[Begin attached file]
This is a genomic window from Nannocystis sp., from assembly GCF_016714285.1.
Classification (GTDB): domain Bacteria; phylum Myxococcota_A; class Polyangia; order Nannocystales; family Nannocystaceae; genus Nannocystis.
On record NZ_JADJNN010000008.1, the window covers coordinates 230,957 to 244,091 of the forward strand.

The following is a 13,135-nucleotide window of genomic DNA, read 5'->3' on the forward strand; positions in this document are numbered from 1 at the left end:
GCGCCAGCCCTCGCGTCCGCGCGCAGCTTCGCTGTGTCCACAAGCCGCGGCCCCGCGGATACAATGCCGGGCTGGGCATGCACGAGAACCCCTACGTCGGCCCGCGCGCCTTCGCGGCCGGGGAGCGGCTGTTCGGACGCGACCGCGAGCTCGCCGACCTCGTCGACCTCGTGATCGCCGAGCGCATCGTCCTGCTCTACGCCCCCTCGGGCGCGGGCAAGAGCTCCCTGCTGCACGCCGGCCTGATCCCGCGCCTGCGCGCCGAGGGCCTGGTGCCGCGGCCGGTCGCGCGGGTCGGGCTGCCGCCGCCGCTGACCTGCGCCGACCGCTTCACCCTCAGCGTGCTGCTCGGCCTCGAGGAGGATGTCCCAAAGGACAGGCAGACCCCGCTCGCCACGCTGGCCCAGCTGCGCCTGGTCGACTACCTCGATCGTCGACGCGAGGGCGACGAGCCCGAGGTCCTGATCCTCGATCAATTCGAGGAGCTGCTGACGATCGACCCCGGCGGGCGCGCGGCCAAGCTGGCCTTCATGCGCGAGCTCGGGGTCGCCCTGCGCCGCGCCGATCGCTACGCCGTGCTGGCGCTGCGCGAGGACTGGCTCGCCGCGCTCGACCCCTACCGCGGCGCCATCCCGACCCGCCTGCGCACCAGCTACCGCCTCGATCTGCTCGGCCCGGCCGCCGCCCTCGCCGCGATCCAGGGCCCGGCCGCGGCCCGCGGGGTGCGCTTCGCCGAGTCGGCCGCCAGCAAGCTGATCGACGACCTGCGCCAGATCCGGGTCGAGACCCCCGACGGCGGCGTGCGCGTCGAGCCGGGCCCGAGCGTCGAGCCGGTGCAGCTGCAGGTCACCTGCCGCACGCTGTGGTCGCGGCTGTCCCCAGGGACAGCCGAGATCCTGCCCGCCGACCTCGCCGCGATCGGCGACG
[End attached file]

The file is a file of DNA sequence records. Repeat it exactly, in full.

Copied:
This is a genomic window from Nannocystis sp., from assembly GCF_016714285.1.
Classification (GTDB): domain Bacteria; phylum Myxococcota_A; class Polyangia; order Nannocystales; family Nannocystaceae; genus Nannocystis.
On record NZ_JADJNN010000008.1, the window covers coordinates 230,957 to 244,091 of the forward strand.

The following is a 13,135-nucleotide window of genomic DNA, read 5'->3' on the forward strand; positions in this document are numbered from 1 at the left end:
GCGCCAGCCCTCGCGTCCGCGCGCAGCTTCGCTGTGTCCACAAGCCGCGGCCCCGCGGATACAATGCCGGGCTGGGCATGCACGAGAACCCCTACGTCGGCCCGCGCGCCTTCGCGGCCGGGGAGCGGCTGTTCGGACGCGACCGCGAGCTCGCCGACCTCGTCGACCTCGTGATCGCCGAGCGCATCGTCCTGCTCTACGCCCCCTCGGGCGCGGGCAAGAGCTCCCTGCTGCACGCCGGCCTGATCCCGCGCCTGCGCGCCGAGGGCCTGGTGCCGCGGCCGGTCGCGCGGGTCGGGCTGCCGCCGCCGCTGACCTGCGCCGACCGCTTCACCCTCAGCGTGCTGCTCGGCCTCGAGGAGGATGTCCCAAAGGACAGGCAGACCCCGCTCGCCACGCTGGCCCAGCTGCGCCTGGTCGACTACCTCGATCGTCGACGCGAGGGCGACGAGCCCGAGGTCCTGATCCTCGATCAATTCGAGGAGCTGCTGACGATCGACCCCGGCGGGCGCGCGGCCAAGCTGGCCTTCATGCGCGAGCTCGGGGTCGCCCTGCGCCGCGCCGATCGCTACGCCGTGCTGGCGCTGCGCGAGGACTGGCTCGCCGCGCTCGACCCCTACCGCGGCGCCATCCCGACCCGCCTGCGCACCAGCTACCGCCTCGATCTGCTCGGCCCGGCCGCCGCCCTCGCCGCGATCCAGGGCCCGGCCGCGGCCCGCGGGGTGCGCTTCGCCGAGTCGGCCGCCAGCAAGCTGATCGACGACCTGCGCCAGATCCGGGTCGAGACCCCCGACGGCGGCGTGCGCGTCGAGCCGGGCCCGAGCGTCGAGCCGGTGCAGCTGCAGGTCACCTGCCGCACGCTGTGGTCGCGGCTGTCCCCAGGGACAGCCGAGATCCTGCCCGCCGACCTCGCCGCGATCGGCGACG